Phaedrus: And, The Seventh and Eighth Letters

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Penguin, 1973 - Philosophy - 160 pages
9 Reviews
Set in the idyllic countryside outside Athens, the Phraedrusis a dialogue between the philosopher Socrates and his friend Phaedrus, inspired by their reading of a clumsy speech by the writer Lysias on the nature of love. Their conversation develops into a wide-ranging discussion on such subjects as the pursuit of beauty, the immortality of the soul and the attainment of truth, and ends with an in-depth consideration of the principles of rhetoric. Probably a work of Plato's maturity, the Phaedrusrepresents a high point in his achievement as a writer. This volume also contains two of his letters, which discuss his involvement in politics, in particular his role as adviser to Dionysius II of Syracuse, which are crucial documents for our understanding of Plato's life and career.
  

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Review: Phaedrus and Letters VII and VIII

User Review  - Lisa - Goodreads

Useful. Read full review

Review: Phaedrus and Letters VII and VIII

User Review  - Jonathan - Goodreads

"...men of those days, because they were not wise like you moderns, were content because of their simplicity to listen to oak and rock, provided only that what they said were true; but for you ... Read full review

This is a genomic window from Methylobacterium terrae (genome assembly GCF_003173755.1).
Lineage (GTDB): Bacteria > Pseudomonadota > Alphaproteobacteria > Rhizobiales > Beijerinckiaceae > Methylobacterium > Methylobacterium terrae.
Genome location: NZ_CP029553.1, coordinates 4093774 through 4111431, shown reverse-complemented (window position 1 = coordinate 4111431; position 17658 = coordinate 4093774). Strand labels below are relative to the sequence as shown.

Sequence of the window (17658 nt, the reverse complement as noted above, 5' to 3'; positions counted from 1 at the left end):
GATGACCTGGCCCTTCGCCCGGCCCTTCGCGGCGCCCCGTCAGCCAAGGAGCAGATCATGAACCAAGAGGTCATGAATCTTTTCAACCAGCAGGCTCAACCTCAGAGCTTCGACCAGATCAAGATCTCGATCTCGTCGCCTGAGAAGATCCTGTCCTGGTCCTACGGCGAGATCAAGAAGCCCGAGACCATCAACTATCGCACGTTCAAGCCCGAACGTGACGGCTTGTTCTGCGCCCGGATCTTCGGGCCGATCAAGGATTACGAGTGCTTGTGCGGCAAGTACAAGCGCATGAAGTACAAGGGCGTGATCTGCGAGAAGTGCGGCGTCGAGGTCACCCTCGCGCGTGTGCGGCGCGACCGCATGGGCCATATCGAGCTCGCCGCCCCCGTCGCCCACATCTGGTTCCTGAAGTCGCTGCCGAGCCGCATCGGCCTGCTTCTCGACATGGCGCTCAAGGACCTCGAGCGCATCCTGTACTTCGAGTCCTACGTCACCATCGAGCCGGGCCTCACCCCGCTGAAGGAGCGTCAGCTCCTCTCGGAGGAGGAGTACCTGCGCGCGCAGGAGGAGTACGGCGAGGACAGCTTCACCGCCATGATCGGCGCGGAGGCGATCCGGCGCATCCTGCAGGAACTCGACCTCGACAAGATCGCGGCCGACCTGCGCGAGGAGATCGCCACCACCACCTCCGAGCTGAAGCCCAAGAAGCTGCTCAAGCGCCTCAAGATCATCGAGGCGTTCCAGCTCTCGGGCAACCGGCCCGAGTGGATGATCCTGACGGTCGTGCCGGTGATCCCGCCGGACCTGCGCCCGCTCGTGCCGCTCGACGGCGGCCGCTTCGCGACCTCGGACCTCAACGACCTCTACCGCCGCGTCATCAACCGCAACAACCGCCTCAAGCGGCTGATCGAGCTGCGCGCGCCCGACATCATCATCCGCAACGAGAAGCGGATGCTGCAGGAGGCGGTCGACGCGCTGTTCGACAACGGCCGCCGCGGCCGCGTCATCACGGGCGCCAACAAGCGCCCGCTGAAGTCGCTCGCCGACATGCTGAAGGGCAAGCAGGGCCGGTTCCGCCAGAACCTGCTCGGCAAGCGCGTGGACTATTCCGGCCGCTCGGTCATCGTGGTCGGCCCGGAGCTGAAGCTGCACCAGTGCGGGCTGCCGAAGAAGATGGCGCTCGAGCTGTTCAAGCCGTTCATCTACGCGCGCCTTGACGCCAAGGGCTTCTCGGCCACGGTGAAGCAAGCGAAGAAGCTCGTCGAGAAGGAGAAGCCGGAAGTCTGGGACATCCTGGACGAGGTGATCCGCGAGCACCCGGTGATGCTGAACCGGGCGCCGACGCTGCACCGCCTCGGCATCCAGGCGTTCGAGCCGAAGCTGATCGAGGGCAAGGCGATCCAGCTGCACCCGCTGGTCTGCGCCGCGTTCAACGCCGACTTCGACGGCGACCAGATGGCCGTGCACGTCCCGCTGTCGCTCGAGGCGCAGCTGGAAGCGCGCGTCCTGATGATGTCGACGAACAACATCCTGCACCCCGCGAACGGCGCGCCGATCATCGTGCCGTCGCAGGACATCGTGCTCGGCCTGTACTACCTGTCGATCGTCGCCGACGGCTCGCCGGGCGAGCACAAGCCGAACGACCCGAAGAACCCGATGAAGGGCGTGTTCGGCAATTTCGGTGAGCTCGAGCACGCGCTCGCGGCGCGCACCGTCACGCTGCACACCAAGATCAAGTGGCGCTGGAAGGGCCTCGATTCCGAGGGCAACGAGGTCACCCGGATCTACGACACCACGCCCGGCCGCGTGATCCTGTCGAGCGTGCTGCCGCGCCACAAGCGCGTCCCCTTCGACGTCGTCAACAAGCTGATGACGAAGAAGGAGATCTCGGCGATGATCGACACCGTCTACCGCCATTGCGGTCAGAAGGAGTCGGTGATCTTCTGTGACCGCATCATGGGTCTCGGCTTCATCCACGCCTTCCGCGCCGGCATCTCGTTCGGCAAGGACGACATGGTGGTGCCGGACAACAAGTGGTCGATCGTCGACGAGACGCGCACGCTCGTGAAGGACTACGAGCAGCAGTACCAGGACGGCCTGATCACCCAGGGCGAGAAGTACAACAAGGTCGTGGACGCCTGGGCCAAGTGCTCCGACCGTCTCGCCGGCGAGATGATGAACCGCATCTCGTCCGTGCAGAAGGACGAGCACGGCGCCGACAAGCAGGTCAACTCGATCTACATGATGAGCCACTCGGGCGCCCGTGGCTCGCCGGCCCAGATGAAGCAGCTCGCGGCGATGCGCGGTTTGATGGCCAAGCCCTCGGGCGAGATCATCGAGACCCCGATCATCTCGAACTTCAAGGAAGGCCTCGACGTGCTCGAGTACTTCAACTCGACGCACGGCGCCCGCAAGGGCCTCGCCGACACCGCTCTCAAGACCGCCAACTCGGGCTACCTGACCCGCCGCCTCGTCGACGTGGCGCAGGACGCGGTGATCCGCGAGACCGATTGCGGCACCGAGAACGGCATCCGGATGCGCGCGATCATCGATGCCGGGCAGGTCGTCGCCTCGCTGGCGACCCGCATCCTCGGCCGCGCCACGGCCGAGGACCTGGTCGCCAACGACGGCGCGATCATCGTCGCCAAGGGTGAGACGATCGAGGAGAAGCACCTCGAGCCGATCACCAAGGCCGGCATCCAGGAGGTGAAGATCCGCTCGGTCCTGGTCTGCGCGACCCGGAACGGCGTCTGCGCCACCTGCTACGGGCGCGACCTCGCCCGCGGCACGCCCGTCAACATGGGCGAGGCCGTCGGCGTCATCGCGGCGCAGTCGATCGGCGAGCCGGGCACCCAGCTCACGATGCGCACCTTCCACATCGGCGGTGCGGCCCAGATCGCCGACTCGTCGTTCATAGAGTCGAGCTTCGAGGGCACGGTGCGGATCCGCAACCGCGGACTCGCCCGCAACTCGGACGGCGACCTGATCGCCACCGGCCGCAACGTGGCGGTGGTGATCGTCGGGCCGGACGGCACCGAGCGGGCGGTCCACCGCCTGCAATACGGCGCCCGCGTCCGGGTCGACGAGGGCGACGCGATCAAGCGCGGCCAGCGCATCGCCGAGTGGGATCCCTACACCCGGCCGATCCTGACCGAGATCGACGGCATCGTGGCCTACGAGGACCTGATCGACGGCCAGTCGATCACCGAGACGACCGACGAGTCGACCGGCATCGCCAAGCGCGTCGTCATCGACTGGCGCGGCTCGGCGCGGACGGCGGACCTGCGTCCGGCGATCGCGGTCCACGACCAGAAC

Selected pages

Contents

Introduction to PHAEDRUS
7
THE PHAEDRUS
19
Introduction to TWO PLATONIC LETTERS
105
THE SEVENTH LETTER
111
THE EIGHTH LETTER
151
Select Bibliography
159
Copyright

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About the author (1973)

Plato was born c. 427 B.C. in Athens, Greece, to an aristocratic family very much involved in political government. Pericles, famous ruler of Athens during its golden age, was Plato's step-father. Plato was well educated and studied under Socrates, with whom he developed a close friendship. When Socrates was publically executed in 399 B.C., Plato finally distanced himself from a career in Athenian politics, instead becoming one of the greatest philosophers of Western civilization. Plato extended Socrates's inquiries to his students, one of the most famous being Aristotle. Plato's The Republic is an enduring work, discussing justice, the importance of education, and the qualities needed for rulers to succeed. Plato felt governors must be philosophers so they may govern wisely and effectively. Plato founded the Academy, an educational institution dedicated to pursuing philosophic truth. The Academy lasted well into the 6th century A.D., and is the model for all western universities. Its formation is along the lines Plato laid out in The Republic. Many of Plato's essays and writings survive to this day. Plato died in 347 B.C. at the age of 80.

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